"Art Amplifies Activism Behind the Dakota Access Pipeline," by Julie Light, Food & Water Watch
Sometimes the perfect storm of research, art and activism come together to drive social change. That’s true for a powerful art installation now on exhibit at UCLA’s Hammer Museum, a collaboration between acclaimed artist Andrea Bowers, and Food & Water Watch’s research and graphics teams. Bowers was inspired by a graphic created from groundbreaking Food & Water Watch research, which we then reinterpreted to create a powerful mural depicting the banks behind the Dakota Access Pipeline (DAPL).
Bowers says her goal is raise the visibility of Native protests against the pipeline in Standing Rock, North Dakota. “Through aesthetics we can affect people’s thinking and reach large audiences,” she said. The story of how the mural and installation at the Hammer Museum came about is almost as stunning as the exhibit itself.
Late last year, Food & Water Watch researcher Hugh MacMillan was reading an email from Native activists encamped at Standing Rock. A former math professor, MacMillan wondered which banks were funding DAPL. He started digging into SEC filings and other public records, working late into the night to compile his results. He uncovered not only which financial institutions were behind the pipeline, but also how much they had invested. Rainforest Action Network provided additional data. In all, he uncovered $10.25 billion in loans and credit from 35 banks directly supporting the companies building the pipeline.
MacMillan teamed up with data visualization specialist Lily Boyce who analyzed the spreadsheet and decided that a chart known as a Sankey diagram might best illustrate the complex flow of finanacial data and corporate connections. As it turns out, she nailed it.
“I chose that approach because it shows flows as parts of a whole,” Boyce said. “I wanted viewers to see the big picture and also read the individual lines more carefully.”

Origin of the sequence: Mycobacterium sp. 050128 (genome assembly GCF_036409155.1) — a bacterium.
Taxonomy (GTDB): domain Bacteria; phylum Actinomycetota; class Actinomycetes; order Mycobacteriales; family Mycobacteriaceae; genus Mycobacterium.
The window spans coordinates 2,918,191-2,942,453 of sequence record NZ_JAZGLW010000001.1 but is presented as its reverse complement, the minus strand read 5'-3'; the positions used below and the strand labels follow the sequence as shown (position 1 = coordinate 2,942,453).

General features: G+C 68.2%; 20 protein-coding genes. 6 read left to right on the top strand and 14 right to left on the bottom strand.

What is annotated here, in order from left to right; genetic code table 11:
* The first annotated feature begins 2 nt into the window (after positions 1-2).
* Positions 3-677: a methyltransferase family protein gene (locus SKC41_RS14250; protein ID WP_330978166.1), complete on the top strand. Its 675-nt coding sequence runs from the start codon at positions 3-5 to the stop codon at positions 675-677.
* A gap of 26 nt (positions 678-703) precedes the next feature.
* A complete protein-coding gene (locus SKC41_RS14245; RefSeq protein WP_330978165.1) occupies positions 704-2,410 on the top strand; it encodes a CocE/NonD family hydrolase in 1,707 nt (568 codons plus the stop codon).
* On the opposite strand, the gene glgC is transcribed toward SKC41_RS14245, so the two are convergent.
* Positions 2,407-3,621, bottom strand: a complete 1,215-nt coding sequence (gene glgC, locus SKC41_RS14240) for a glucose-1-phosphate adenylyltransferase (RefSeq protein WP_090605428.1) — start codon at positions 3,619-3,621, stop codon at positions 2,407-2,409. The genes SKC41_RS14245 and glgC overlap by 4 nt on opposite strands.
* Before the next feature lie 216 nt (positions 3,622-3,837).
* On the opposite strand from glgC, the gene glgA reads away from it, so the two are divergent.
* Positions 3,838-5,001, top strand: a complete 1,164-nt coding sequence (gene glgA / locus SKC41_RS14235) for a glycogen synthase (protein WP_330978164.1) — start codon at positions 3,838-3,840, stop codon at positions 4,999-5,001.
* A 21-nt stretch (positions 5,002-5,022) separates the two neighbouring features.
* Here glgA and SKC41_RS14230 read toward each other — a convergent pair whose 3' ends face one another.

The resulting article and data visualization, “Who’s Banking on the Dakota Access Pipeline?” spread like wildfire, with thousands of online views in the days and weeks after it was published. Furthermore, it inspired local activists across the country to pressure their municipal governments to pull funds out of the banks behind the Dakota Access Pipeline. So far, numerous cities and towns have divested $4.3 million, including Seattle, San Francisco, Los Angeles, Bellingham, Albuquerque, Raleigh and even Berlin, according to DefundDAPL.org. Individual investors have pulled out an additional $80 million, according to the website.
MacMillan says part of what made the research take off was the timing. “I never imagined such state violence against Indigenous people,” he said of the government’s efforts to evict the Standing Rock encampment, which involved police in riot gear attacking protestors with dogs and mace, and firing tear gas and rubber bullets. “That’s partly why it caught fire—because of the violence at Standing Rock.”
From Data Viz to High Art
Soon after the “Who’s Banking” article and graphic were published, renowned artist Andrea Bowers sat in an airport waiting for her flight from Cleveland back home to Los Angeles. Having recently visited the Standing Rock encampment, she was searching the web for information on which banks were funding DAPL. She stumbled across the Food & Water Watch graphic and became engrossed.
“That chart was so shocking and overwhelming that, without realizing it, I missed my flight,” Bowers said with a laugh. “It is beautiful as an abstraction, and then you realize how compelling the information is.” Bowers approach to art is to raise visibility and awareness of grassroots struggles, not just in the moment, but for posterity. “We create alternative history,” she said. “It’s like being a microphone to bring attention to things.”
When the Hammer Museum approached her about creating a mural a short time later, she immediately reached out to Boyce, MacMillan and Food & Water Watch. A unique collaboration was born. Boyce redrew the chart in huge sections so it could be displayed on the museum wall.
“The last time my work was on exhibit I was ten, and that was the public library,” said a thrilled Boyce, who will see the installation in person for the first time this month.
Instead of painting the mural, Bowers worked with local craftsmen to recreate it using hand-silkscreened vinyl. Bowers added a wall of ribbons with individually silkscreened messages and slogans in support of the resistance to DAPL, and a wall of flashing neon signs in multiple languages. Bowers, Boyce and MacMillan will tour the exhibit with Food & Water Watch supporters on May 11.
“It is important that art be in service of people and activism behind issues,” Bowers explained. “I try to do my part.”
Efforts to fight the pipeline continue despite President Trump issuing an executive order to green light the project in January. Andrea Bowers’ installation is on exhibit at the Hammer Museum until July 16.